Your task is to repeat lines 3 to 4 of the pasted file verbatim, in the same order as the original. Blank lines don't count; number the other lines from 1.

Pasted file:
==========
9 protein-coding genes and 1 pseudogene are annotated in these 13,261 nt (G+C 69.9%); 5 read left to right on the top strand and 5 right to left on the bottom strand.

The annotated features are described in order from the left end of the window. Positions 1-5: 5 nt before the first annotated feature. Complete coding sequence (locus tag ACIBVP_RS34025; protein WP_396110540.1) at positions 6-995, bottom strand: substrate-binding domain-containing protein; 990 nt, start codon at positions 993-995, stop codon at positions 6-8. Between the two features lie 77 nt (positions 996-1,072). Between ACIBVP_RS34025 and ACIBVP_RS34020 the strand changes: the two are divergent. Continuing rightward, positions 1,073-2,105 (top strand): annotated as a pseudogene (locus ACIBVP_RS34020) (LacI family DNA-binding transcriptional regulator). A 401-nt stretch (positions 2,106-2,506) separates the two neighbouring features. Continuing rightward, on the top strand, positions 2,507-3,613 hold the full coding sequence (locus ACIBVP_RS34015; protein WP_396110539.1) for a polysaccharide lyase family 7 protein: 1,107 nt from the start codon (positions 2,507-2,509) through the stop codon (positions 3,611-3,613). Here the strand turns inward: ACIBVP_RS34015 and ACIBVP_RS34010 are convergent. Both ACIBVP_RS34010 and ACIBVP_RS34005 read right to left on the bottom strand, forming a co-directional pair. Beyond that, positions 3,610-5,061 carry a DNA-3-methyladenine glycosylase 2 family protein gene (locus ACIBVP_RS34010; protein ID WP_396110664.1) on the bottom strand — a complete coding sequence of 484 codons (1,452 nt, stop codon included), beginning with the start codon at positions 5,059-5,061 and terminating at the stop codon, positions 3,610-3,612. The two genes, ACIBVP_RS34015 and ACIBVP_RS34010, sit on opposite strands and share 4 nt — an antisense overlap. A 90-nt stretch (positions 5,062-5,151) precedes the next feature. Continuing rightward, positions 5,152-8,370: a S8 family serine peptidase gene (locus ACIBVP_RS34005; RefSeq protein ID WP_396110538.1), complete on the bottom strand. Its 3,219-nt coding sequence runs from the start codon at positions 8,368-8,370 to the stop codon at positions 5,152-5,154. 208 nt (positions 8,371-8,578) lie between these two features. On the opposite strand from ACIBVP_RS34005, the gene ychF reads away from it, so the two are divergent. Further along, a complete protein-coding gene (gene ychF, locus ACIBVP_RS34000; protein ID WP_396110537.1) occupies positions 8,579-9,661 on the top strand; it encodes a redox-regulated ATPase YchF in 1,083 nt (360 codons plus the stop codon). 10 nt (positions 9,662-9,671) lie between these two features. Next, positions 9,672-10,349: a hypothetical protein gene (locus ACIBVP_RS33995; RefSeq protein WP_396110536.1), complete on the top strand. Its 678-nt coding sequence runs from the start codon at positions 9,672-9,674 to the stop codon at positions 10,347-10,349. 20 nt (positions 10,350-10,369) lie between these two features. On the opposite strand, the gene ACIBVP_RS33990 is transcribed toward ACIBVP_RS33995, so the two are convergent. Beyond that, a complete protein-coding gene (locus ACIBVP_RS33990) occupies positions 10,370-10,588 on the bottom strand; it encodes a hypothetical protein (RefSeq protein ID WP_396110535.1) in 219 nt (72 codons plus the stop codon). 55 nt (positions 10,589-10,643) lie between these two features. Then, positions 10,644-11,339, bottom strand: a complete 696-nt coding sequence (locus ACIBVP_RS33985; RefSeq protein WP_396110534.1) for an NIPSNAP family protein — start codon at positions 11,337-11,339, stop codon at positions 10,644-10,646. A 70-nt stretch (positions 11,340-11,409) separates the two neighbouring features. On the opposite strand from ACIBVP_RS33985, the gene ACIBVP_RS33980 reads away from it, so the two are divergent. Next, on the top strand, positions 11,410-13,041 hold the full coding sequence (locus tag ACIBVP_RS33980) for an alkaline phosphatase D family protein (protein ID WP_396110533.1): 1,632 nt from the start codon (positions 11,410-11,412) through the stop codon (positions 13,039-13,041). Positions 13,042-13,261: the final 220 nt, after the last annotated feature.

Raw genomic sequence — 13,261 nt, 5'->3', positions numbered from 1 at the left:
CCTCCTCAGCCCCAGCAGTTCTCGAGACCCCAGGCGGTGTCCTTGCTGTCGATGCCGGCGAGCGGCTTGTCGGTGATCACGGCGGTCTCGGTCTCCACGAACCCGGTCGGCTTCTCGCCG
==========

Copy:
Raw genomic sequence — 13,261 nt, 5'->3', positions numbered from 1 at the left:
CCTCCTCAGCCCCAGCAGTTCTCGAGACCCCAGGCGGTGTCCTTGCTGTCGATGCCGGCGAGCGGCTTGTCGGTGATCACGGCGGTCTCGGTCTCCACGAACCCGGTCGGCTTCTCGCCG